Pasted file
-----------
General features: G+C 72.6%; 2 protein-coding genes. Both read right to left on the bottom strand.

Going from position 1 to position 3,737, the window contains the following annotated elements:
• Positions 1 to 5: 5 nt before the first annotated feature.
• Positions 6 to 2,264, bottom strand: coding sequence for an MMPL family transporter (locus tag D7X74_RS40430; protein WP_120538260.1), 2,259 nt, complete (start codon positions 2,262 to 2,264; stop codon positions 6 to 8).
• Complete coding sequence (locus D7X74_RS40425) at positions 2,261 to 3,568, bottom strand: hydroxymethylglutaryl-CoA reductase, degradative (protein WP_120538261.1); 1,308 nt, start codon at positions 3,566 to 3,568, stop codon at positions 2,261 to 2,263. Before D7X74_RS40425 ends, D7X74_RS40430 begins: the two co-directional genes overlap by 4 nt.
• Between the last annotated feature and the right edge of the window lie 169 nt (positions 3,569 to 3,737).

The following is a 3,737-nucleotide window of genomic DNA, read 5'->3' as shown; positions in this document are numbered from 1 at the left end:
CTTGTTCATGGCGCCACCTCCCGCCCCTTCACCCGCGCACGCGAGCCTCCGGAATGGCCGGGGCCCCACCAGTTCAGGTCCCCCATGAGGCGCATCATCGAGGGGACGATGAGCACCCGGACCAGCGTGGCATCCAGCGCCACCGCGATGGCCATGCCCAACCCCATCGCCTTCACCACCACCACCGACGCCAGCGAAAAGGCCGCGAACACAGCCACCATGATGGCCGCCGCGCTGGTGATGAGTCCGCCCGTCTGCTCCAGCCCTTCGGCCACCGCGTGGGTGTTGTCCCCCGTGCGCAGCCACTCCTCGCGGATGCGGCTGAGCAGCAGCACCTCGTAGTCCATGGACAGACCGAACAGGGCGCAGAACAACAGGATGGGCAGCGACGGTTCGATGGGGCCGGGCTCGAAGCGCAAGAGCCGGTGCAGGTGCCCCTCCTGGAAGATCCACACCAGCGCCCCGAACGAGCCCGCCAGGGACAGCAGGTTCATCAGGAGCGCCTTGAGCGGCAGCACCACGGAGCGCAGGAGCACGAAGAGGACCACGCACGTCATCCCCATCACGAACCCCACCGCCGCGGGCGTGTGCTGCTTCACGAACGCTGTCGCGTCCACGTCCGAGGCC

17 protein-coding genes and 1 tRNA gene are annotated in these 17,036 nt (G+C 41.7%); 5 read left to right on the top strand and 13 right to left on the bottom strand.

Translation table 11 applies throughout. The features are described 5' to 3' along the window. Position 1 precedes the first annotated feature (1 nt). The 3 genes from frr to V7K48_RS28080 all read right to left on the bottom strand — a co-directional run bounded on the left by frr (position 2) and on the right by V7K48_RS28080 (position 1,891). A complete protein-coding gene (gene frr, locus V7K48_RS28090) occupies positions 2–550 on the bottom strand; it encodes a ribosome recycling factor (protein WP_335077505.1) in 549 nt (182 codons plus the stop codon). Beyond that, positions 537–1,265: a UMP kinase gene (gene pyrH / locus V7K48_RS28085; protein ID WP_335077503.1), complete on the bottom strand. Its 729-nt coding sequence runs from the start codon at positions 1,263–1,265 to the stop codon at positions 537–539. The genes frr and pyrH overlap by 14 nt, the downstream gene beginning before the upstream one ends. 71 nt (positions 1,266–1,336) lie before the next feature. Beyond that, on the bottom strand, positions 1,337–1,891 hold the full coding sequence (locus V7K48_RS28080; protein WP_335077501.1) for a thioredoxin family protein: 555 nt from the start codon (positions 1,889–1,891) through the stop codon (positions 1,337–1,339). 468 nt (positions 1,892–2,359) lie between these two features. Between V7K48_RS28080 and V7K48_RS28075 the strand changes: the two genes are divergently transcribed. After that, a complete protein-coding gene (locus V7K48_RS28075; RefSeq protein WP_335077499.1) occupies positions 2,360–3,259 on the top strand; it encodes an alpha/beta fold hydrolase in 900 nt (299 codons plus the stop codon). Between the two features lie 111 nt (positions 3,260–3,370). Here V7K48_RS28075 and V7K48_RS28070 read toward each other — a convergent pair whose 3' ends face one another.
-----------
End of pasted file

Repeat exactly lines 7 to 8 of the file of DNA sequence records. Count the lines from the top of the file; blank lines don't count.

The following is a 3,737-nucleotide window of genomic DNA, read 5'->3' as shown; positions in this document are numbered from 1 at the left end:
CTTGTTCATGGCGCCACCTCCCGCCCCTTCACCCGCGCACGCGAGCCTCCGGAATGGCCGGGGCCCCACCAGTTCAGGTCCCCCATGAGGCGCATCATCGAGGGGACGATGAGCACCCGGACCAGCGTGGCATCCAGCGCCACCGCGATGGCCATGCCCAACCCCATCGCCTTCACCACCACCACCGACGCCAGCGAAAAGGCCGCGAACACAGCCACCATGATGGCCGCCGCGCTGGTGATGAGTCCGCCCGTCTGCTCCAGCCCTTCGGCCACCGCGTGGGTGTTGTCCCCCGTGCGCAGCCACTCCTCGCGGATGCGGCTGAGCAGCAGCACCTCGTAGTCCATGGACAGACCGAACAGGGCGCAGAACAACAGGATGGGCAGCGACGGTTCGATGGGGCCGGGCTCGAAGCGCAAGAGCCGGTGCAGGTGCCCCTCCTGGAAGATCCACACCAGCGCCCCGAACGAGCCCGCCAGGGACAGCAGGTTCATCAGGAGCGCCTTGAGCGGCAGCACCACGGAGCGCAGGAGCACGAAGAGGACCACGCACGTCATCCCCATCACGAACCCCACCGCCGCGGGCGTGTGCTGCTTCACGAACGCTGTCGCGTCCACGTCCGAGGCC